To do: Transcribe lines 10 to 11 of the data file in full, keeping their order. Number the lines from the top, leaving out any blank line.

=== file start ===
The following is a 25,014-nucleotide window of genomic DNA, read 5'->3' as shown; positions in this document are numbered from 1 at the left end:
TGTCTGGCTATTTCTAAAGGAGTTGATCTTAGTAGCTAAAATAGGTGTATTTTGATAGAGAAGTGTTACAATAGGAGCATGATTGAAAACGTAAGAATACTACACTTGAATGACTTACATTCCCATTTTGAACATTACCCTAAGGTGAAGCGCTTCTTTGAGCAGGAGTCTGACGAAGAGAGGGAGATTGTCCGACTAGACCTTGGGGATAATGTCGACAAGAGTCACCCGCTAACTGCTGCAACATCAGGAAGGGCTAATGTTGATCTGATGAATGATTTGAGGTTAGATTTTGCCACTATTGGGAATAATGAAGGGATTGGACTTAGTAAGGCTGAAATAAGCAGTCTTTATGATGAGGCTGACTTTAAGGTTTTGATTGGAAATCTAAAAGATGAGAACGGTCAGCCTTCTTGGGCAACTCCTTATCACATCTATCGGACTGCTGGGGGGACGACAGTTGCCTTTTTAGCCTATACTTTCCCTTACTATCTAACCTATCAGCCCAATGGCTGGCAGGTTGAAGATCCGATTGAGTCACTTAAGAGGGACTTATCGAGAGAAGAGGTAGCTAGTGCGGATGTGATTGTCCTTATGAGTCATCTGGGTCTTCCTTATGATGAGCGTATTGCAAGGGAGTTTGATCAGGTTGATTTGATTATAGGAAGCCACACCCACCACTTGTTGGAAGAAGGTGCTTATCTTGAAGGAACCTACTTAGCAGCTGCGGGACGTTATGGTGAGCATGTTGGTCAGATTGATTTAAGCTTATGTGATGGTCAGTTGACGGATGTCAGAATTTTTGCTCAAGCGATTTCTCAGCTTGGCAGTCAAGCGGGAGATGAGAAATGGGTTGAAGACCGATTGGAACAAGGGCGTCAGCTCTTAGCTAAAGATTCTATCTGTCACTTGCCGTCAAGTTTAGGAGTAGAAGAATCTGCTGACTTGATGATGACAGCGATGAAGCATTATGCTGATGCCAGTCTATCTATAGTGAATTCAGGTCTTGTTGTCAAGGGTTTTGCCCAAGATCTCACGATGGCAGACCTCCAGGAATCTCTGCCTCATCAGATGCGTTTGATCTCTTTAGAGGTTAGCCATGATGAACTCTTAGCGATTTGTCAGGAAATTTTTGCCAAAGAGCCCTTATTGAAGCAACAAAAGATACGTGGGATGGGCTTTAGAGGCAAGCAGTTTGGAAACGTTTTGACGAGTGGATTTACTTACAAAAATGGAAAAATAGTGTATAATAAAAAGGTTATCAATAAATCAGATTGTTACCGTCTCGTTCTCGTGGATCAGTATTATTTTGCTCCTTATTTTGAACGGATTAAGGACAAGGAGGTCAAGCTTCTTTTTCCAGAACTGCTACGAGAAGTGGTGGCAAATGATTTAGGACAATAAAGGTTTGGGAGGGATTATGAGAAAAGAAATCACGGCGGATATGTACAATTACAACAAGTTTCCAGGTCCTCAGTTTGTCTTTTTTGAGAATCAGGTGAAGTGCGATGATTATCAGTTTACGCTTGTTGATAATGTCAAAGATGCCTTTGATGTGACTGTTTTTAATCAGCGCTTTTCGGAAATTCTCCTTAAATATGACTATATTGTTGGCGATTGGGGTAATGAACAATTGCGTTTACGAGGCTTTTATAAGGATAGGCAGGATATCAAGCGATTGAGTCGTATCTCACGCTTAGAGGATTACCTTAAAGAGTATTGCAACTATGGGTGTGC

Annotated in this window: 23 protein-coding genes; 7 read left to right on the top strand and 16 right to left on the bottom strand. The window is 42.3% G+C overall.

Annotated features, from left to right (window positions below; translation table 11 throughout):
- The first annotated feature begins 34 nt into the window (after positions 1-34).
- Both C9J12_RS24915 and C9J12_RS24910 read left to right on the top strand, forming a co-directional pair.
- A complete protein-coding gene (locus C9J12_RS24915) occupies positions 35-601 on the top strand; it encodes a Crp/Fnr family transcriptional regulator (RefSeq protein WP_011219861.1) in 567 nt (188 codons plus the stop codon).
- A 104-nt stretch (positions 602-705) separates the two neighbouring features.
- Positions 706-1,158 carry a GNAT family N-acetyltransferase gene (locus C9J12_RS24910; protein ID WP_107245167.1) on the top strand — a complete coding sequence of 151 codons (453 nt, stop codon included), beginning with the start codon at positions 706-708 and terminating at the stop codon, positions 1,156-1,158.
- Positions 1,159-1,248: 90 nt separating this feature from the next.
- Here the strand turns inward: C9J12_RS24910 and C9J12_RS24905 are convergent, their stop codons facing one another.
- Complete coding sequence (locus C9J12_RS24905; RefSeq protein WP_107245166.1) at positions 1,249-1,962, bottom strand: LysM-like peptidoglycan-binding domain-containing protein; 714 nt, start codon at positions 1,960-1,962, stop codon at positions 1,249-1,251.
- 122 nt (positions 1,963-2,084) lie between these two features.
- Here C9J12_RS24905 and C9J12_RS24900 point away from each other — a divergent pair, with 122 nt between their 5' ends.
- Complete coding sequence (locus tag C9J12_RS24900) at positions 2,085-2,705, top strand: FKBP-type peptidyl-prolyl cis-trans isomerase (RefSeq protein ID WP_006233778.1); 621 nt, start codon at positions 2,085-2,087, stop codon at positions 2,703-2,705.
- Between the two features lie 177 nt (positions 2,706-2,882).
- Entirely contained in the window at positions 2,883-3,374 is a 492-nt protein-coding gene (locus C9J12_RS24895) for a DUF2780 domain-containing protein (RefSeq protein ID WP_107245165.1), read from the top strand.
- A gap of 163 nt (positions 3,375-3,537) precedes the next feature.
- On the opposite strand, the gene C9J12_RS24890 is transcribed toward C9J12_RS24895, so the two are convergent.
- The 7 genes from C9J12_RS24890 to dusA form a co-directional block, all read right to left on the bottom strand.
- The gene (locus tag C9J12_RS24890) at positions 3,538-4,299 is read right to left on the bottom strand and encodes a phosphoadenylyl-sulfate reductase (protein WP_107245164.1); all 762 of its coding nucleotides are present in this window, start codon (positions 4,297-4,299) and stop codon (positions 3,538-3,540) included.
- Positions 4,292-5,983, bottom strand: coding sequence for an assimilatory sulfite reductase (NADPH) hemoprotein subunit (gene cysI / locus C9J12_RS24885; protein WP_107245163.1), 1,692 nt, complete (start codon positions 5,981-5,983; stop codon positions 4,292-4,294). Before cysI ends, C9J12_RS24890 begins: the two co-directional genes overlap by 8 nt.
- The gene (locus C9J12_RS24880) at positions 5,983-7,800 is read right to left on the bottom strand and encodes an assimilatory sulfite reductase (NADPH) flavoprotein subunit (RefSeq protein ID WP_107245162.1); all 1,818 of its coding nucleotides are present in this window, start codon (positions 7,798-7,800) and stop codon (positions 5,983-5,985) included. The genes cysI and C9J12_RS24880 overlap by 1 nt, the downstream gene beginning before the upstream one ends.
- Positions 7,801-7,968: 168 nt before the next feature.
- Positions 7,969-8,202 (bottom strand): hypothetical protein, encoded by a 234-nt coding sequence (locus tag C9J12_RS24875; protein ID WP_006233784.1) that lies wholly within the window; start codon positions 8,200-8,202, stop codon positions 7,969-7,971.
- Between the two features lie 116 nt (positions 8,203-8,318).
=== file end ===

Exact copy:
- Positions 1,159-1,248: 90 nt separating this feature from the next.
- Here the strand turns inward: C9J12_RS24910 and C9J12_RS24905 are convergent, their stop codons facing one another.